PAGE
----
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In a rush for the rush: getting the running game


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In a rush for the rush

By: Daniel Cox | September 15th, 2010

Falcons are focused on getting the running game on track

FLOWERY BRANCH, Ga. — Despite a difficult first-week effort on the ground, the Atlanta Falcons still want to be known as a running team.

Against the Steelers, last season’s third-best defense against the run, the Falcons managed only 58 yards on the ground, 42 from running back Michael Turner.

The Falcons believe when they run the ball well, they win. Under head coach Mike Smith, they’re 11-2 when they have a running back rush for 100 yards or more.

But last Sunday, they just couldn’t get it going.

“It’s just frustrating because that’s kind of what we pride ourselves on here is being able to run the football,” tackle Tyson Clabo said Wednesday. “Last week we got away from that, and it’s just not us.”

On the Falcons’ offensive tree, everything branches from the run game. If it’s not going, the offense can at times struggle to find life, as it showed against Pittsburgh.

This week as they prepare for the Arizona Cardinals, they know they must focus on what went wrong on the ground and get it fixed. A potentially deadly passing attack at the hands of quarterback Matt Ryan is hindered without Turner and Co. running well out of the backfield.

“We actually have to work a little bit harder to get over it,” wide receiver Eric Weems said. “We need that running game for us so we can do all the play-action pass and do everything of that nature.”

The Cardinals present a slightly different challenge for Atlanta. While they run a similar base 3-4 defense, the scheme itself is different. In Pittsburgh the front three work to occupy blockers at the line of scrimmage and allow the playmakers behind them to pursue.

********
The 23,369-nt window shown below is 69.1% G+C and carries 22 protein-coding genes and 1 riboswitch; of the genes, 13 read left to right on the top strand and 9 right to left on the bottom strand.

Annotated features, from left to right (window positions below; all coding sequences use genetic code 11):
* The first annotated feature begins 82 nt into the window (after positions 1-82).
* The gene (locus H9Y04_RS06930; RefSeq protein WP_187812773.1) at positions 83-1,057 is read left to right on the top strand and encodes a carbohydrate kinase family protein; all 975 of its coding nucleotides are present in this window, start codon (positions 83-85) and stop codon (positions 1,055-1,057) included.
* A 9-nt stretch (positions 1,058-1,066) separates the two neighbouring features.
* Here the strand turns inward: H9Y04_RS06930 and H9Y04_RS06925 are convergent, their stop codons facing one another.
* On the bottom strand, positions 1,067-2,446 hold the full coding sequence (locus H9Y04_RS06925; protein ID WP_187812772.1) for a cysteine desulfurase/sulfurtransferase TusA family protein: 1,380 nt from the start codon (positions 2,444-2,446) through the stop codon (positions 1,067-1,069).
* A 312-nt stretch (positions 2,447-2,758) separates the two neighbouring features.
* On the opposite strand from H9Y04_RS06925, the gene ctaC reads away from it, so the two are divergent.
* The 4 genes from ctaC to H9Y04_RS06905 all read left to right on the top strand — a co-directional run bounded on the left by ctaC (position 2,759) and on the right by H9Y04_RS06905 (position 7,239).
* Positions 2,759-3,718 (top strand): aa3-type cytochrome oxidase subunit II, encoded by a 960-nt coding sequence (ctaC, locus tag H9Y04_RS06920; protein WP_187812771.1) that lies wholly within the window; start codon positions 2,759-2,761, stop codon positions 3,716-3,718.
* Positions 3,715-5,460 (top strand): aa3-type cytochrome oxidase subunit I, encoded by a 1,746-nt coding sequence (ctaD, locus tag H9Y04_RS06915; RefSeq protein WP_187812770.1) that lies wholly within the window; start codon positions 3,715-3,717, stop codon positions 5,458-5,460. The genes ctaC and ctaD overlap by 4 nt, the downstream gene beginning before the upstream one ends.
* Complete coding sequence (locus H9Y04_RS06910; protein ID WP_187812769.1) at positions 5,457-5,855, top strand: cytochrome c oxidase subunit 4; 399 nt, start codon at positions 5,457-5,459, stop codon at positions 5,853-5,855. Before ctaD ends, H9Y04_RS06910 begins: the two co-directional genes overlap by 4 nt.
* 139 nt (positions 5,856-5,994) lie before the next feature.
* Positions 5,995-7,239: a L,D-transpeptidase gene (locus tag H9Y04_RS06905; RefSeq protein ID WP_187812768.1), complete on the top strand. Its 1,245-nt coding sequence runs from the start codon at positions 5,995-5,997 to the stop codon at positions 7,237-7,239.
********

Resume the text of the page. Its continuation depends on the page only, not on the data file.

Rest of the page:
Arizona’s 3-4 is more active up front and it means a different sort of preparation from one week to the next for Atlanta.

“They’re a little bit different,” Clabo said. “As far as their front, they’re a little bit more of a penetrating attack, as opposed to the two-gap scheme that we saw last week. That’s going to present its own set of challenges for us. We just have to prepare and go out and execute.”

Last week against the St. Louis Rams, the Cardinals weren’t gashed on the ground, but they allowed 85 rushing yards total. Former Pro Bowl back Stephen Jackson ran for 81 of those yards for a 3.7 yards-per-carry average and a long of 18 yards.

Turner knows he is one of the main cogs in the offense. If he and the run game can’t find lanes and put together positive carries, the offense becomes one dimensional. But they know they can’t be one dimensional on the ground either. The running back believes a fast start on early downs can make all the difference.

“There’s just little things (we need to do to get better),” Turner said. “Get some positive runs early on first down, so that Coach can call a better run play again, and just get a rhythm. Rhythm is the main thing. Once we get a rhythm of things we will be hard to stop.”

Despite their struggles on ground, the Atlanta locker room is not panicking after one loss and one bad performance. They’re approaching Week 2 with a short memory of Week 1.

But they also know they don’t want to continue their winless streak, however brief it is.

“It’s important for every team not to go 0-2,” Clabo said. “We’re no different than anyone else in that respect. Obviously 1-1 is better than 0-2. We understand that and we’re going out there on Sunday to win.”

To get a win on Sunday they know they have to run the ball, but also not to beat themselves. They acknowledge that Pittsburgh’s defense is stout, but they believe firmly much of what happened came at their own hands.

“It really is on us,” Turner said. “A majority of it was us. Pittsburgh’s a great defense. They did a great job of doing what they’re supposed to do. If we cleaned up some things and did stuff that we’ve been working on all week right, we would have had better chance. “

Turner said the loss was especially stinging because they felt they didn’t execute to the level they’re capable. If they’re outplayed, it’s one thing, but they don’t want to deliver a performance on the field that makes an opponent appear better than they are.

“You don’t want to lose to a team when you’re beating yourself,” Turner said. “If the other teams just go to you and they come out with a win, you can live with that better than you just going out there and not doing anything you’re supposed to do.”